Location: 40.375795, -105.798211
Timber Lake (11,200 ft.): The water is too cold to swim in no matter how much of a sweat you worked up. Bear left and follow the trail along the east side of the lake. Scramble up the rocky route to the saddle southeast of the lake.
Location: 40.368406, -105.79098
The Saddle. Southeast of Timber Lake, you have scrambled and likely clawed your way to this 11,500-foot ridge. An unnamed peak is directly to your right. Look southeast to view Julian Lake and Nakai Peak (12,216 ft.) behind it. Mount Ida is to your left--and still a good, long climb away.
Location: 40.371494, -105.7845
False summit. Just when you think the scrambling and climbing is over, there is yet another crest to climb. Continue east, gaining 300 more feet, before reaching the true summit of Mount Ida.
Location: 40.372057, -105.778725
The Mount Ida (12,880 feet): You are now standing on top of the Continental Divide. To the east, Gorge Lakes lie in the valley beneath you. Mount Julian and Terra Tomah Mountain form an eastbound ridge to your right. If you look south, you can see all the way to Grand Lake--and the destruction the bark beetle has caused on the west side of the park.
West Side of Timber Lake
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Hiking along Timber Creek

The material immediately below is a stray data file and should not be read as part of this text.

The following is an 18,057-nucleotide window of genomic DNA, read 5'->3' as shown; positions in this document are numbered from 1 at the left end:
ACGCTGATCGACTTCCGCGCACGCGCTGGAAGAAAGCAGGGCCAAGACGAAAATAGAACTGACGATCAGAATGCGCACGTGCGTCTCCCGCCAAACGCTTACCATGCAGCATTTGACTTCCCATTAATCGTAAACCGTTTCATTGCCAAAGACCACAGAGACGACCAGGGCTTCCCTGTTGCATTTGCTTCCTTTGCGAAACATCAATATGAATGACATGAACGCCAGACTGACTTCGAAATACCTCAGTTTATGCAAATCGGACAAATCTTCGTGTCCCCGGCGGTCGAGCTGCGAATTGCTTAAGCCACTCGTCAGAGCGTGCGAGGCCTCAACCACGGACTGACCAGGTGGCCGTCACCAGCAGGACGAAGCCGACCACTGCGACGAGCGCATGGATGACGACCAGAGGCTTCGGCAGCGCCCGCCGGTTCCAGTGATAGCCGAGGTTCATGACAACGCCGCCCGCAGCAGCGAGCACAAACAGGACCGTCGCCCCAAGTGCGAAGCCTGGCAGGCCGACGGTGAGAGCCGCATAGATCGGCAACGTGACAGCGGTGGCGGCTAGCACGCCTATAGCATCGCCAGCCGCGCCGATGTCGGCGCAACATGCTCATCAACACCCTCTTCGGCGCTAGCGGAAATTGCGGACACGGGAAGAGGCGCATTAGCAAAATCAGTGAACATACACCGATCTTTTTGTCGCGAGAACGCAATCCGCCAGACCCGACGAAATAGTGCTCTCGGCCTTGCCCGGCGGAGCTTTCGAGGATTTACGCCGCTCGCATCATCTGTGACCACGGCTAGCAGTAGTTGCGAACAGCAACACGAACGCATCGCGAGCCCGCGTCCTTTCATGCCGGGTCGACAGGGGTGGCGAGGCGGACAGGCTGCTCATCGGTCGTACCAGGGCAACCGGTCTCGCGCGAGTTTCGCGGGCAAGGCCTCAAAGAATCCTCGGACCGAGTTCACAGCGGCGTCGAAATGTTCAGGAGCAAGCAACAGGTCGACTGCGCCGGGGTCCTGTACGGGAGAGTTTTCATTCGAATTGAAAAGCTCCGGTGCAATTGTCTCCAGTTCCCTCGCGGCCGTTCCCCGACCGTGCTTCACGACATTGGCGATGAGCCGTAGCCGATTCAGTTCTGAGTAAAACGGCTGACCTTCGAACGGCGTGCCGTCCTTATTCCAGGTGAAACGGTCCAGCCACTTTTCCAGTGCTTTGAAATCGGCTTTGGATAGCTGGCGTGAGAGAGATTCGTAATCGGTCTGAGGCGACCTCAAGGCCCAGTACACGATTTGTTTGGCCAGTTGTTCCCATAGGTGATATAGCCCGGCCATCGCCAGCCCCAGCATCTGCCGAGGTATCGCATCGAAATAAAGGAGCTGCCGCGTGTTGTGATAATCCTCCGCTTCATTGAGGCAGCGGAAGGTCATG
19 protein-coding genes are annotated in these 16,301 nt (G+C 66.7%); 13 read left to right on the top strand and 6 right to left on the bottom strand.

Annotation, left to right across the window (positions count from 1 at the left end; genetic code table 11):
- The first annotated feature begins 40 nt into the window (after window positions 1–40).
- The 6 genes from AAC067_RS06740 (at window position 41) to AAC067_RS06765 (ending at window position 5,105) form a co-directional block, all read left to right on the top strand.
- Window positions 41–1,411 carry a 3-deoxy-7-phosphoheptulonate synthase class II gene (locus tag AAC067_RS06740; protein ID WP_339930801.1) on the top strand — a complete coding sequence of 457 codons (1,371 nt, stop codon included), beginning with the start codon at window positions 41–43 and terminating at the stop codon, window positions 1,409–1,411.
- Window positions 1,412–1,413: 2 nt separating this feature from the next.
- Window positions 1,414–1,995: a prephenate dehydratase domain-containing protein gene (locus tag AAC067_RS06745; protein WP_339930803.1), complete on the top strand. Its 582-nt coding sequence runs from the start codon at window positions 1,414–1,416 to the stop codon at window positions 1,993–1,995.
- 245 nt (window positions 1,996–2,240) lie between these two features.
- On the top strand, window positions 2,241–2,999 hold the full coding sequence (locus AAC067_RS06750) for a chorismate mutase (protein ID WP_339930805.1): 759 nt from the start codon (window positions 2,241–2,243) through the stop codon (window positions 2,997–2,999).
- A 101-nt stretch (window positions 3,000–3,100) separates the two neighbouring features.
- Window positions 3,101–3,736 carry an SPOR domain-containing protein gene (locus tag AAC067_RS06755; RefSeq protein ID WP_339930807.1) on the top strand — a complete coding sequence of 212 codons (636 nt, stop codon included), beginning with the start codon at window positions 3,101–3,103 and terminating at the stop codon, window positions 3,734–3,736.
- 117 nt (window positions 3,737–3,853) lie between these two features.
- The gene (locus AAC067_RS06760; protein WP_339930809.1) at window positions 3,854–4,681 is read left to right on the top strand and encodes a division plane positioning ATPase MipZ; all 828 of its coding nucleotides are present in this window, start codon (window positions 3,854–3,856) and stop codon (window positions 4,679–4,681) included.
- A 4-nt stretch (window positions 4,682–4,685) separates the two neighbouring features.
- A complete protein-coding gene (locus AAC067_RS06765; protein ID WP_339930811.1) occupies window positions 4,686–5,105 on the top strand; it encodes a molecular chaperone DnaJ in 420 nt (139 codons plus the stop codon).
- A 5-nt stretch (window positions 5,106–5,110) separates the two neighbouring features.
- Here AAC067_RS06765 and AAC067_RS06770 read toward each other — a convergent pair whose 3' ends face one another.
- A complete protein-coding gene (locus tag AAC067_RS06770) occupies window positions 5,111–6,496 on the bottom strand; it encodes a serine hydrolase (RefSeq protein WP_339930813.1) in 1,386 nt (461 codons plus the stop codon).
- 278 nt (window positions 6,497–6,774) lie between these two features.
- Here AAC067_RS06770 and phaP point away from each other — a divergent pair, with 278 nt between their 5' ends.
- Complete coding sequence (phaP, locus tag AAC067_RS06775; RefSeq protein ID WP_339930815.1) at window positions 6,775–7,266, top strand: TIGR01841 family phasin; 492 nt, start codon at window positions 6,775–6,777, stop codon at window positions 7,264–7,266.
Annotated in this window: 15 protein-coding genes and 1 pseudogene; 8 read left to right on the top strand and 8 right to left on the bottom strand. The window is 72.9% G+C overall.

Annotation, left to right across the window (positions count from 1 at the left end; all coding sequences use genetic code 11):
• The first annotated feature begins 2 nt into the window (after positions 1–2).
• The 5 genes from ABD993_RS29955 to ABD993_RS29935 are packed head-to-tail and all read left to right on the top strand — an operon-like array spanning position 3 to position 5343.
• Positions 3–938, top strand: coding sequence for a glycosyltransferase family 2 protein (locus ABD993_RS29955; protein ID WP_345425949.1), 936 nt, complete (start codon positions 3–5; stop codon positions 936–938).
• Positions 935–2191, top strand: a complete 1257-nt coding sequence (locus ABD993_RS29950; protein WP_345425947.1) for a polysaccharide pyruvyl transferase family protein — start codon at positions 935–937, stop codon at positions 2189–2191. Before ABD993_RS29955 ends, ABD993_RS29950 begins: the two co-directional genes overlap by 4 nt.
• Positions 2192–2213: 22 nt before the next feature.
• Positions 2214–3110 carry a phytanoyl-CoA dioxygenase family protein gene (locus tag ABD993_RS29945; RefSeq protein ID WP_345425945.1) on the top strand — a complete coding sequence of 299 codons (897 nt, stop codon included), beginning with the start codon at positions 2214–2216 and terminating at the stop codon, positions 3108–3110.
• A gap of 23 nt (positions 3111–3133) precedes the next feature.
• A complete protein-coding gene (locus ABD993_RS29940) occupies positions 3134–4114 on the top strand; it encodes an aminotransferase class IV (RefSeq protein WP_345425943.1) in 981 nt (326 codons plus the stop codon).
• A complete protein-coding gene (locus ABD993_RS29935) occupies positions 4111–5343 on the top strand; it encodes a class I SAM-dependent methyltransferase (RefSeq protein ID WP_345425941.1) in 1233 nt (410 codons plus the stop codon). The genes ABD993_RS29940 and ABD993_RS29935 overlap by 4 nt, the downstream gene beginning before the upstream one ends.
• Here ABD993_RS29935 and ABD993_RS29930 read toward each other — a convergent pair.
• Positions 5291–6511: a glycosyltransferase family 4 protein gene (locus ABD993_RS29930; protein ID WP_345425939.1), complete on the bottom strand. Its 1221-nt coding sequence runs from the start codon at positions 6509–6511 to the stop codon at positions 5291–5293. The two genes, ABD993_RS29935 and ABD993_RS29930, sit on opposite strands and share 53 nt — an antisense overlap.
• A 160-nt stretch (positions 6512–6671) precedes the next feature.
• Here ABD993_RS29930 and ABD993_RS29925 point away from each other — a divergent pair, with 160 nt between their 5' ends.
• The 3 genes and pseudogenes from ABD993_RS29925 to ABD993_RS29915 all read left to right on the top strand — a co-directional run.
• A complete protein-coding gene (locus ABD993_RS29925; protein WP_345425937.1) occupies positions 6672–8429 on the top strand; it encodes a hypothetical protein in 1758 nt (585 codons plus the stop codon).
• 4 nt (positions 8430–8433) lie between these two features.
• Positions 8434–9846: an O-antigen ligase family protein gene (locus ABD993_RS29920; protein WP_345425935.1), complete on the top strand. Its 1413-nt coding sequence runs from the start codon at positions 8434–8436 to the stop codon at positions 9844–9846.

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The climbing seems never-ending on this trail. ©Patrick Digmann
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Location: 40.376596, -105.807652
Great view of the Continental Divide
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Rock on Timber Lake
Location: 40.374821, -105.797508
Saddle Behind Timber Lake
Location: 40.374035, -105.796989
As you stand at the northeastern-most point on Timber Lake, take a good, long look at the saddle behind the lake. Though Mount Ida's summit is not visible, this extends to the right of it. You'll need to scramble to the top of the saddle in order to access the summit. ©MacKenzie Ryan
Location: 40.373155, -105.795293
Mountains surround Timber Lake, creating almost a complete circle. This mountain is on your far right behind the lake. Likely the result of some serious snowmelt, two smaller, unnamed lakes are directly west and southwest of Timber Lake. ©MacKenzie Ryan
Location: 40.37304, -105.795186
This unnamed peak connects with Mount Ida, forming a saddle. ©MacKenzie Ryan
Location: 40.37249, -105.79512
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During one of your necessary breathers, take a moment to look back at Timber Lake. ©MacKenzie Ryan
Location: 40.369309, -105.792084
As you scramble up to Mt. Ida's saddle, you'll pass gorgeous mountain flowers such as these columbine. ©MacKenzie Ryan
Mount Ida Summit
Location: 40.372073, -105.778732
Big Meadows and Grand Lake
Location: 40.372085, -105.77874
Truly one of the most breathtaking views you'll ever see. ©MacKenzie Ryan
Chief Cheley Peak
Location: 40.3721, -105.778752
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One of the Gorge Lakes. ©MacKenzie Ryan
Never Summer Mountains
Location: 40.372129, -105.778772
One of the few times a year you'll see the aptly-named Never Summer Mountains without snow cover is mid to late summer. Their granite peaks become exposed, showing off their pinkish color. ©MacKenzie Ryan
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Sundance Mountain and Iceberg Pass can be seen in the distance. ©MacKenzie Ryan
Impressive Rock Formations